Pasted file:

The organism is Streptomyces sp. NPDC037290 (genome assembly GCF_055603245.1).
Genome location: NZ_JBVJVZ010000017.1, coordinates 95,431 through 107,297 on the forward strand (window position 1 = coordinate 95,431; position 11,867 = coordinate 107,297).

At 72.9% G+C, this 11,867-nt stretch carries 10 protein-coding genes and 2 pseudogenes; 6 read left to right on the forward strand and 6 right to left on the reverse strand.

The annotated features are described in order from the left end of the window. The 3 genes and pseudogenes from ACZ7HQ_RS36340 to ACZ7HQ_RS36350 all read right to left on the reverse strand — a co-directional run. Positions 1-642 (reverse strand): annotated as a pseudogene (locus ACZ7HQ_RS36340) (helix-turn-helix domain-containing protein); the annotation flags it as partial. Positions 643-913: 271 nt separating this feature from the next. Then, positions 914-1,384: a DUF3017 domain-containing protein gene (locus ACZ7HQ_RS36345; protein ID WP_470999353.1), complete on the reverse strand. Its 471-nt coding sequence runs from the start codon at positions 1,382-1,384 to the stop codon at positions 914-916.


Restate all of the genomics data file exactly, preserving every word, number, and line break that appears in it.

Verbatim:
The organism is Streptomyces sp. NPDC037290 (genome assembly GCF_055603245.1).
Genome location: NZ_JBVJVZ010000017.1, coordinates 95,431 through 107,297 on the forward strand (window position 1 = coordinate 95,431; position 11,867 = coordinate 107,297).

At 72.9% G+C, this 11,867-nt stretch carries 10 protein-coding genes and 2 pseudogenes; 6 read left to right on the forward strand and 6 right to left on the reverse strand.

The annotated features are described in order from the left end of the window. The 3 genes and pseudogenes from ACZ7HQ_RS36340 to ACZ7HQ_RS36350 all read right to left on the reverse strand — a co-directional run. Positions 1-642 (reverse strand): annotated as a pseudogene (locus ACZ7HQ_RS36340) (helix-turn-helix domain-containing protein); the annotation flags it as partial. Positions 643-913: 271 nt separating this feature from the next. Then, positions 914-1,384: a DUF3017 domain-containing protein gene (locus ACZ7HQ_RS36345; protein ID WP_470999353.1), complete on the reverse strand. Its 471-nt coding sequence runs from the start codon at positions 1,382-1,384 to the stop codon at positions 914-916.